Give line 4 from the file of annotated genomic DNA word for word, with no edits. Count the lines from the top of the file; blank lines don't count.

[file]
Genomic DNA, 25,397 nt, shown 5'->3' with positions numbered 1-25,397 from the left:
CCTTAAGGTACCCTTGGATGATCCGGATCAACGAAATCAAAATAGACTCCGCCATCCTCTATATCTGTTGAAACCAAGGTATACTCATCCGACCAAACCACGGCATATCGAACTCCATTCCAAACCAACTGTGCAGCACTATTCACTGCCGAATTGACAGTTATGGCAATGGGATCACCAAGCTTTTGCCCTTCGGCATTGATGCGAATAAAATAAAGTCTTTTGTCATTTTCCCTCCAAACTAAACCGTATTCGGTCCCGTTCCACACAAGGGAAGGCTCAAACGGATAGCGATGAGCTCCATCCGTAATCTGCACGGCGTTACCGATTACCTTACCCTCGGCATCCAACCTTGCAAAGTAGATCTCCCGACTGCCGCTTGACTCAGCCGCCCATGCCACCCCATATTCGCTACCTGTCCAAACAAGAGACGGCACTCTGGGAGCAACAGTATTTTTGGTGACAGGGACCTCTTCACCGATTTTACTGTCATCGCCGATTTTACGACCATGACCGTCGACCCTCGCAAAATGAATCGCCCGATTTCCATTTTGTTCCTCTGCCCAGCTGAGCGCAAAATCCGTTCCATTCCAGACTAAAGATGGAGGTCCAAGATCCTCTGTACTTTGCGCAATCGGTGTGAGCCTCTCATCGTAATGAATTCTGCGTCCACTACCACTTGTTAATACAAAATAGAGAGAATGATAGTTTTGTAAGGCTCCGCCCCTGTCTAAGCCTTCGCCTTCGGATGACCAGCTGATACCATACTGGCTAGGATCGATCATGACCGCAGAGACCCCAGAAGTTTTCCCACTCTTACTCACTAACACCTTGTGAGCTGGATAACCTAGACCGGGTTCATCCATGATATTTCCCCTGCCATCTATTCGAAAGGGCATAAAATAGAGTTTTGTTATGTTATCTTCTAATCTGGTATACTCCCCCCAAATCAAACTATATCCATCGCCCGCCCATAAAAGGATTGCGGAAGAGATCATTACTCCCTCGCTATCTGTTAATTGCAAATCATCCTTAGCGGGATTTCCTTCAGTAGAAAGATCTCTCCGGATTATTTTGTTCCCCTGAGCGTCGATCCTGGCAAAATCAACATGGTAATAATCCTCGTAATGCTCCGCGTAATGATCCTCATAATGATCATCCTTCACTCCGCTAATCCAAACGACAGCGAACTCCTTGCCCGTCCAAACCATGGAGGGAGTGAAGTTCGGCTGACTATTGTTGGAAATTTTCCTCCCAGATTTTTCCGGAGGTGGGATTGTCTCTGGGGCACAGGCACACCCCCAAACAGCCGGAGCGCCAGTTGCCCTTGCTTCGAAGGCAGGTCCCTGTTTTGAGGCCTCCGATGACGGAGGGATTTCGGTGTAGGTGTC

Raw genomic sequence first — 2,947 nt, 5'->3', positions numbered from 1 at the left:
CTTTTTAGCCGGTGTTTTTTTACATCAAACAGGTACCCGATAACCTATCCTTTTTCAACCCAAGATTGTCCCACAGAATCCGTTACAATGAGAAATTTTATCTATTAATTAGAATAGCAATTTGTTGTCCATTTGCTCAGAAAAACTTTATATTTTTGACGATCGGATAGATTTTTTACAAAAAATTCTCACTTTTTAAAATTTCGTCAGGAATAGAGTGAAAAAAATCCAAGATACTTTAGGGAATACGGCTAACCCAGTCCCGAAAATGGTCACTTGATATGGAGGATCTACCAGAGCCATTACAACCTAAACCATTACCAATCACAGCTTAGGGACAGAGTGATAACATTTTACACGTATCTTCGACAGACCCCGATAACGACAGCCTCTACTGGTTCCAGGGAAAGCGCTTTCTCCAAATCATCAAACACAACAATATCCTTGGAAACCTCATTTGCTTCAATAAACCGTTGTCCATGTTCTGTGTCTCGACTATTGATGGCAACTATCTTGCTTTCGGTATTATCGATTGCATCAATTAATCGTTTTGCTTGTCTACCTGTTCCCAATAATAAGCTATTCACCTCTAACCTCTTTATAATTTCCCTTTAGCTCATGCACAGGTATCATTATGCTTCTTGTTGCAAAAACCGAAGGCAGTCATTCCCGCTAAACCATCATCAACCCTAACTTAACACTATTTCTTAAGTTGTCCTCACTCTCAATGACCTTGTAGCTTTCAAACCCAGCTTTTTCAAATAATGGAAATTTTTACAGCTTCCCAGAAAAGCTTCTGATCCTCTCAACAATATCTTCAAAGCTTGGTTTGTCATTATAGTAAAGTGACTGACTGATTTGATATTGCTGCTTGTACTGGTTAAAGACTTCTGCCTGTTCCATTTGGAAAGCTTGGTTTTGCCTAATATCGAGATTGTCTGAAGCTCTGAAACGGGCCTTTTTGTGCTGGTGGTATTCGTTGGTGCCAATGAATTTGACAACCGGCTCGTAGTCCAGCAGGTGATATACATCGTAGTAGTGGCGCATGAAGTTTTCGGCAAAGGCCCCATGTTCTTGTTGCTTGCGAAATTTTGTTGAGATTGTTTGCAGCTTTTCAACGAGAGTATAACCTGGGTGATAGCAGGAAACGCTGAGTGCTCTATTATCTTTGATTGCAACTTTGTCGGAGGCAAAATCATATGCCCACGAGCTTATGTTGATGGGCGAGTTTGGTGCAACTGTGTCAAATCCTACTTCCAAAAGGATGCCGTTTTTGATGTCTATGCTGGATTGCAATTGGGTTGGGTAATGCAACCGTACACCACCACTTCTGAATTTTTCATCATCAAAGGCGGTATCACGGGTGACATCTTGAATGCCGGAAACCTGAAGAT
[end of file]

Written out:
CTTTTTAGCCGGTGTTTTTTTACATCAAACAGGTACCCGATAACCTATCCTTTTTCAACCCAAGATTGTCCCACAGAATCCGTTACAATGAGAAATTTTATCTATTAATTAGAATAGCAATTTGTTGTCCATTTGCTCAGAAAAACTTTATATTTTTGACGATCGGATAGATTTTTTACAAAAAATTCTCACTTTTTAAAATTTCGTCAGGAATAGAGTGAAAAAAATCCAAGATACTTTAGGGAATACGGCTAACCCAGTCCCGAAAATGGTCACTTGATATGGAGGATCTACCAGAGCCATTACAACCTAAACCATTACCAATCACAGCTTAGGGACAGAGTGATAACATTTTACACGTATCTTCGACAGACCCCGATAACGACAGCCTCTACTGGTTCCAGGGAAAGCGCTTTCTCCAAATCATCAAACACAACAATATCCTTGGAAACCTCATTTGCTTCAATAAACCGTTGTCCATGTTCTGTGTCTCGACTATTGATGGCAACTATCTTGCTTTCGGTATTATCGATTGCATCAATTAATCGTTTTGCTTGTCTACCTGTTCCCAATAATAAGCTATTCACCTCTAACCTCTTTATAATTTCCCTTTAGCTCATGCACAGGTATCATTATGCTTCTTGTTGCAAAAACCGAAGGCAGTCATTCCCGCTAAACCATCATCAACCCTAACTTAACACTATTTCTTAAGTTGTCCTCACTCTCAATGACCTTGTAGCTTTCAAACCCAGCTTTTTCAAATAATGGAAATTTTTACAGCTTCCCAGAAAAGCTTCTGATCCTCTCAACAATATCTTCAAAGCTTGGTTTGTCATTATAGTAAAGTGACTGACTGATTTGATATTGCTGCTTGTACTGGTTAAAGACTTCTGCCTGTTCCATTTGGAAAGCTTGGTTTTGCCTAATATCGAGATTGTCTGAAGCTCTGAAACGGGCCTTTTTGTGCTGGTGGTATTCGTTGGTGCCAATGAATTTGACAACCGGCTCGTAGTCCAGCAGGTGATATACATCGTAGTAGTGGCGCATGAAGTTTTCGGCAAAGGCCCCATGTTCTTGTTGCTTGCGAAATTTTGTTGAGATTGTTTGCAGCTTTTCAACGAGAGTATAACCTGGGTGATAGCAGGAAACGCTGAGTGCTCTATTATCTTTGATTGCAACTTTGTCGGAGGCAAAATCATATGCCCACGAGCTTATGTTGATGGGCGAGTTTGGTGCAACTGTGTCAAATCCTACTTCCAAAAGGATGCCGTTTTTGATGTCTATGCTGGATTGCAATTGGGTTGGGTAATGCAACCGTACACCACCACTTCTGAATTTTTCATCATCAAAGGCGGTATCACGGGTGACATCTTGAATGCCGGAAACCTGAAGAT